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What if I told you there was a foolproof method of preventing sexually transmitted infections (STIs) and other diseases? It’s 100% effective, completely safe and even free of charge? Yes, you’ve guessed it: abstinence from sexual activity with other people is indeed the safest form of protection.

Sexual activity is not confined to sexual intercourse. There are different types of sexual activity, each corresponding to different levels of risk for STIs. One simple way to reduce your risk of getting an STI is to use condoms. It is also very important to talk about your own and your partner’s sexual history, and get yourself tested for STIs regularly. If you think you might have an STI, refer to the article on “Sexual Health Screening”.


Have you ever been caught with your pants down, with nothing in between the both of you except hot rushing blood and hormones in overdrive? In a guy-girl couple, one claims, “It’s my safe day,” and the other claims, “I’ll pull out before I ejaculate.” But when the pregnancy test comes back positive, both claim, “I don’t know how it happened!”


Almost never. Even though it might seem a hassle to have to use condoms, it is one of the best ways to prevent STIs.

You might think it is safe to not use a condom if you and your sexual partner
are sexually monogamous and have both tested negative for STIs and HIV. Or you might think that you are not at risk because of the people you have sex with. However, STIs exist in all parts of the sexually-active population. Further, in STI tests they almost never test specifically for herpes, HPV,
or syphilis, and some infections can lay dormant for years. Also, in HIV testing, there is a three-month window of time between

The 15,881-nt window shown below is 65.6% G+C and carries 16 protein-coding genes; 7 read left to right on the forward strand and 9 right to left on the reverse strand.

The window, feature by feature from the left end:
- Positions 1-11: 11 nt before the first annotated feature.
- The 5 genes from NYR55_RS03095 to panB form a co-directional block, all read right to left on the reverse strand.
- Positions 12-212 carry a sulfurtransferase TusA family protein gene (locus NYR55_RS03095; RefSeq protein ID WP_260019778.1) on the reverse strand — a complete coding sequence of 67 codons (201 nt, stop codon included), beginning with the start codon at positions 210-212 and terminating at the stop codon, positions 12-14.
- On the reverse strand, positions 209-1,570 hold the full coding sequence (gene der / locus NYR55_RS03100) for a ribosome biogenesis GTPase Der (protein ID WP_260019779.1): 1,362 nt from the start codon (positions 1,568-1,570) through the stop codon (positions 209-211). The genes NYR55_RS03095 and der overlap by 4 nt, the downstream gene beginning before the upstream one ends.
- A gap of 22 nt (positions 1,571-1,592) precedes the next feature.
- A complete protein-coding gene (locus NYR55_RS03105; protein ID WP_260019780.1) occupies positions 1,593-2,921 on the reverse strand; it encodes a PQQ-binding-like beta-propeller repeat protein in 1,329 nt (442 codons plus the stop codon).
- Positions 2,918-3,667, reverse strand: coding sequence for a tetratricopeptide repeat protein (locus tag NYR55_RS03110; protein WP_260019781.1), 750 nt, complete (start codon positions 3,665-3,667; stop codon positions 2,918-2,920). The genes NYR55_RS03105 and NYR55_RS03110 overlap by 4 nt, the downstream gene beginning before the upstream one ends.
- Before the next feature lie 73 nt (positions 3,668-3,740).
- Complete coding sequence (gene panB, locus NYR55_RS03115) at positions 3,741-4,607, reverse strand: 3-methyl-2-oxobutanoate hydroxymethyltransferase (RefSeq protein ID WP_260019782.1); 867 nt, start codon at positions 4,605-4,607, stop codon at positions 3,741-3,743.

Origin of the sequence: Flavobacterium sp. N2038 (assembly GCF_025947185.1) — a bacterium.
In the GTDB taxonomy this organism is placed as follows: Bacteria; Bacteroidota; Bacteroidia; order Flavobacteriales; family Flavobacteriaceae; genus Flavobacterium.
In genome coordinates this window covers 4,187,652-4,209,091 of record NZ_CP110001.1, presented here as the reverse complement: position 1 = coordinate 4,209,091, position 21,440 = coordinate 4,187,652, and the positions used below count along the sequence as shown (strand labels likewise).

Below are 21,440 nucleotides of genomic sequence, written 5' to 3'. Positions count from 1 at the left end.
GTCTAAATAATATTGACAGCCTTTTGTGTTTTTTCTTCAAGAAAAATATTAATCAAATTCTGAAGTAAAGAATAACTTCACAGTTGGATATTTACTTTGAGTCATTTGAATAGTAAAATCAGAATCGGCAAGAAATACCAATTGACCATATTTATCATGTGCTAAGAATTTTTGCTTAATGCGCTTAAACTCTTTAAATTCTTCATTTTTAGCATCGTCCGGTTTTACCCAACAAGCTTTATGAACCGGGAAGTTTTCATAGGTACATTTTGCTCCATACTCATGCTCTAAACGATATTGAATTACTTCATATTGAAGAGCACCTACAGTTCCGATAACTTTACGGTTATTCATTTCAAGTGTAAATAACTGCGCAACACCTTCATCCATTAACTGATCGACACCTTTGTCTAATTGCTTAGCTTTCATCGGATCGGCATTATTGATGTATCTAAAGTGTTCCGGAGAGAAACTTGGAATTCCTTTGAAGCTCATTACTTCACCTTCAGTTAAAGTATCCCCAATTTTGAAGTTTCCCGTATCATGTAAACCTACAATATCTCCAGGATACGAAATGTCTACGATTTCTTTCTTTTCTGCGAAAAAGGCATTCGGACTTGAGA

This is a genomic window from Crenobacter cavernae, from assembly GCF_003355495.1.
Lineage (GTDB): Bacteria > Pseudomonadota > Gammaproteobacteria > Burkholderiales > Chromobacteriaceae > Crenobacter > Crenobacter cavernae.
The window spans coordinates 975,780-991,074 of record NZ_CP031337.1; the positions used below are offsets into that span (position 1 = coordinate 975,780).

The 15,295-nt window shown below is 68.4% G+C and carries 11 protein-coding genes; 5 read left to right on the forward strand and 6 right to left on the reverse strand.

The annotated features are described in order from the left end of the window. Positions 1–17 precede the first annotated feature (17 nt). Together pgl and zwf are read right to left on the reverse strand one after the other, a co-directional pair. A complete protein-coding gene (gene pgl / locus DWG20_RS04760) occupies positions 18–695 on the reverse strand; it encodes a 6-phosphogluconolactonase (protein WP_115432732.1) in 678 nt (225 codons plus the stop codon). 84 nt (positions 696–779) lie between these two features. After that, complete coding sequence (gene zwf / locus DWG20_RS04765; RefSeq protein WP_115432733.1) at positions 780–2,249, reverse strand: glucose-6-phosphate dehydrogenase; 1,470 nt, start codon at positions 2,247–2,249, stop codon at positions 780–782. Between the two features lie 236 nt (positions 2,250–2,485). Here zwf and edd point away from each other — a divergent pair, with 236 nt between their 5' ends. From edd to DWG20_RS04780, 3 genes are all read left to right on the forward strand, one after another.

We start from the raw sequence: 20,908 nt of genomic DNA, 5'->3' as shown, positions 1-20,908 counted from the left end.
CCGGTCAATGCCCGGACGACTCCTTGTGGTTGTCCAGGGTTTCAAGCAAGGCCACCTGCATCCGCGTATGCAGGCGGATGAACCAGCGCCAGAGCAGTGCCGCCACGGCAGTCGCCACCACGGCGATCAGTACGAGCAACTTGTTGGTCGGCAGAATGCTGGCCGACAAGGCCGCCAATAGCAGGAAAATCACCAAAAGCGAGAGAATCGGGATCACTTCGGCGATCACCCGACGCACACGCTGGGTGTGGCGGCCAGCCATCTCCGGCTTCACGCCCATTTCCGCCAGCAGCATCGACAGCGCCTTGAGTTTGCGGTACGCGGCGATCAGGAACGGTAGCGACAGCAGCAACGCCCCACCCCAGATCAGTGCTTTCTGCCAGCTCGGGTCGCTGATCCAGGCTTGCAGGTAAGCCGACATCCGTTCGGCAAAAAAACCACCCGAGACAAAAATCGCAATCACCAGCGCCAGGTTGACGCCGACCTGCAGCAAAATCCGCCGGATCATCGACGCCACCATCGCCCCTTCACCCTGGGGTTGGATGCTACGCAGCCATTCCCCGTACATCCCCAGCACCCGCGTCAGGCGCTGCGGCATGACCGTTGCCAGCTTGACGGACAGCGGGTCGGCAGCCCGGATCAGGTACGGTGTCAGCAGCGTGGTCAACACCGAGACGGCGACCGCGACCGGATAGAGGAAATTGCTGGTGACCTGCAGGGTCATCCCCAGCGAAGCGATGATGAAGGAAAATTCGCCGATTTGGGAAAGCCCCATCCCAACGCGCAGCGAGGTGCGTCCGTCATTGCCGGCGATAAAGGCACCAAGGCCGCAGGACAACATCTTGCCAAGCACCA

HIV infection and production of antibodies. So if you engaged in risky behaviour a week ago and get tested for HIV today, you may not get an accurate result because your body has not had enough time to produce HIV antibodies to get an accurate result. Finally, STI tests also don’t include Hepatitis B, which is another infection that may be transmitted sexually.

Never be pressured by your partner to forgo the use of protection. Which would you prefer: spending $4 for a pack of 3 condoms or to spend months living in uncertainty or years managing conditions such as herpes or HIV?


NO RISK Masturbation, fantasising, hugging
VERY LOW RISK French kissing Not making out with people who are sick
Checking your partner’s mouth for blisters
Viral infections
LOW RISK Mutual masturbation Using a condom or gloves Viral infections
HIGH RISK Oral, vaginal and anal sex

Using a condom or other relevant barriers (gloves, dental dams)

Getting vaccinated (Hepatitis A, B and C, HPV)

Talking about sexual history & getting tested regularly

Viral & bacterial infections, pubic lice, pelvic inflammatory disease
& pregnancy (for vaginal intercourse)





  • Pull and pray (withdrawal method)
  • Coke douche 
  •  IUDs (intrauterine devices) • Diaphragms
  • Birth control pills
  • Oral sex
  • Anal sex
  • Sterilisation
  • Mutual masturbation
  • Condoms
  • Gloves
  • Dental dams 


Wearing a condom: 4 Easy Steps

  1. step 1

    Pinch the tip of the condom to ensure you have it the correct way up and that you have left space at the tip of the penis for ejaculate.

  2. step 2

    Place the condom over the erect penis.

  3. step 3

    Unroll the condom while continuing to pinch the tip. This ensures you have space at the tip of the penis.

  4. step 4

    Fully unroll the condom down the shaft of the penis. Remember to hold the rim of the condom when withdrawing after ejaculation.

Correct Condom Usage Top Ten Condom Mistakes
1. Get one in the right size 1. Late application
2. Check for expiry or damage 2. Premature removal
3. Put on before any penile-vaginal penetration 3. Unrolling before putting it on
4. Put on with clean hands 4. Not leaving space at the top
5. Unwrap it carefully 5. Failing to remove
6. Unroll a little to ensure it's the right way around 6. Not rolling down the whole way
7. Leave space for semen 7. Exposure to sharp objects
8. Apply enough lube on the unrolled condom, but not too much before unrolling 8. No/wrong lubrication
9. Remove carefully upon withdrawal by holding the rim at the base of the penis 9. Condoms in the wrong size
10. Inside-out: putting it on the wrong way and then trying again with the same condom. This is unsafe because fluids would have collected outside the condom